theatre, film & tv past and present 2001-2008 & 2013…
In 1998, almost ten years ago exactly, Gitta Sereny published a book titled Cries Unheard: the Story of Mary Bell. Sereny’s recurrent theme is the nature of evil, most often examined through the rigorous investigative journalism on the Nazi period, but also on the subject of Bell. Her unique interviews grant insight into the troubled case of a child branded ‘evil’, who as an eleven-year-old girl killed two toddlers and was convicted of manslaughter on diminished responsibility. I mention Sereny because she is relevant. Her refusal to adopt conventional red-top attitudes to morality and psychology revealed a traumatised child, and led readers into a murky area beyond, to quote Nietzsche, good and evil.
Blackbird can make a similar claim dramatically. Taking as its theme the abuse of a 12-year-old girl by an older man, it displays an astonishingly complex, brave moral stance. In every instance, it refuses to settle for the kind of lazy attitudinising that would make a good tabloid front page, and instead creates a taut, shocking and unflinching drama which the Playhouse are rightly proud to stage.
David Harrower’s play is masterful, and Robert Daws as Ray and Dawn Steele as Una are arresting. These are difficult parts, psychologically. Playing a victim of paedophilia runs all the risks of reductive sensationalism, melodrama and shallow psychology. To play a paedophile humanely is perhaps even more difficult. I cannot praise these actors enough for their sensitivity, their responsiveness, their ability to capture from one moment to the next feelings of shame, outrage, misery, regret and – dare it be said? – love. Their deeply sensitive performances pose a great challenge to audiences. It would be possible to leave the theatre after a play like this feeling morally outraged or sanctimonious. Instead, Steele and Daws compel us to leave questioning, thoughtful, upset. In an age where paedophiles are as vilified and loathed as child-killers or witches, this is an artistic and personal feat of greatness.
This is not an easy play to watch or write about. Much can be misconstrued, and without feeling the sympathy which I have felt on stage tonight, my words might seem callous, insensitive and even wicked. But there is a strong sense that both parties are deserving of sympathy. This is not a political judgement or a moral one on a wider scale. But it is an artistic judgement about what happened on stage between 7pm and 9.10pm tonight. When Ray cries, “I’m entitled to something – to live!”, I uncomfortably agreed. When Una says, “You abused me – there is no ‘but'” in response to Ray’s explanations, she is unimpeachably right. When she recalls, smiling, her memory of hoping Ray would bring her chocolate, it is a moment of desperate, childlike naïvety in the face of events. As Ray recounts his attempt to find her, we are forced to question Una’s apparently authoritative perspective.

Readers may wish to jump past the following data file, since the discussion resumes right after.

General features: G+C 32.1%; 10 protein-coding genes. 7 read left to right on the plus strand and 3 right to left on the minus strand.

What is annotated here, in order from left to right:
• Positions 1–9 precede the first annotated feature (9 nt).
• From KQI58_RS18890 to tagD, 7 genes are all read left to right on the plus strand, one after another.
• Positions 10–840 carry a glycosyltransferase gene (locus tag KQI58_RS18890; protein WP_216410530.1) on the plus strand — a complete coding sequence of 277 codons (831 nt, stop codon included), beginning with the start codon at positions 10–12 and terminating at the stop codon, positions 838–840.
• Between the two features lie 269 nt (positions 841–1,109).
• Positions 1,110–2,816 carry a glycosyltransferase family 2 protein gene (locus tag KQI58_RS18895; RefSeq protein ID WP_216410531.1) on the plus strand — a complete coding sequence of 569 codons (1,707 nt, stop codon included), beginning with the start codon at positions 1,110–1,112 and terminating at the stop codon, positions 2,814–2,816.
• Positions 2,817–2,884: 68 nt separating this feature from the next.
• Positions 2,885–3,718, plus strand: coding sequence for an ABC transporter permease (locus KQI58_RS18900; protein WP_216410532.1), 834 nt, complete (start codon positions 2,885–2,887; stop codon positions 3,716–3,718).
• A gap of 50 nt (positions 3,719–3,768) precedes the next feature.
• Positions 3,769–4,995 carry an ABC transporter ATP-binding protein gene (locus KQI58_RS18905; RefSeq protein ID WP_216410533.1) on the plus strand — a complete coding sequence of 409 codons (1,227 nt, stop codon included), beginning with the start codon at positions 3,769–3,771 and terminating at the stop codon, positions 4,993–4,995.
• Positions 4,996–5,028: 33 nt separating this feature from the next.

At every moment we are called upon to interrogate our interpretations and our preconceived ideas of the drama, as well as the statements of the characters before us. The sympathy for the early part of the play lies with Una. Confronting Ray on a stage which is a canteen ominously reminiscent of a school canteen, she is a victim for whom we only have sympathy. We share her outrage and anger. But as the play progresses, Daws wins the audience, subtly, carefully, never playing the monstrous stereotype we might expect and perversely hope for. That we can end the play with sympathy for a man whose acts are undoubtedly immoral and illegal and have caused horrific damage to many lives is a testament to the human power and honesty which this piece exhibits throughout.
The motif which dominates the plays is that of rubbish, and the stage is strewn with litter. This is an important device, magnificently brought out. “They expect other people to clean up after them,” Ray says, putting rubbish in the bin. But both Ray and Una are dissatisfied with their lives being mediated by therapy and counsellors, and this prompts their encounter. No one can clear up after them except them. When the cans, bottles, papers, napkins, cups, burger boxes and scraps of food are tossed gratuitously across the stage, it is cathartic and a feeling of lightness, and – yes – tenderness breaks out between them. At the end of the play, the litter remains, like our moral judgements, untidy. As Una says: “I don’t know what to believe. There is so much to choose from.”
Blackbird presents us with psychology in the face of apparent evil. It is a salutary play for the times we live in.
Jason Millar © 2008
Originally published 23-04-08
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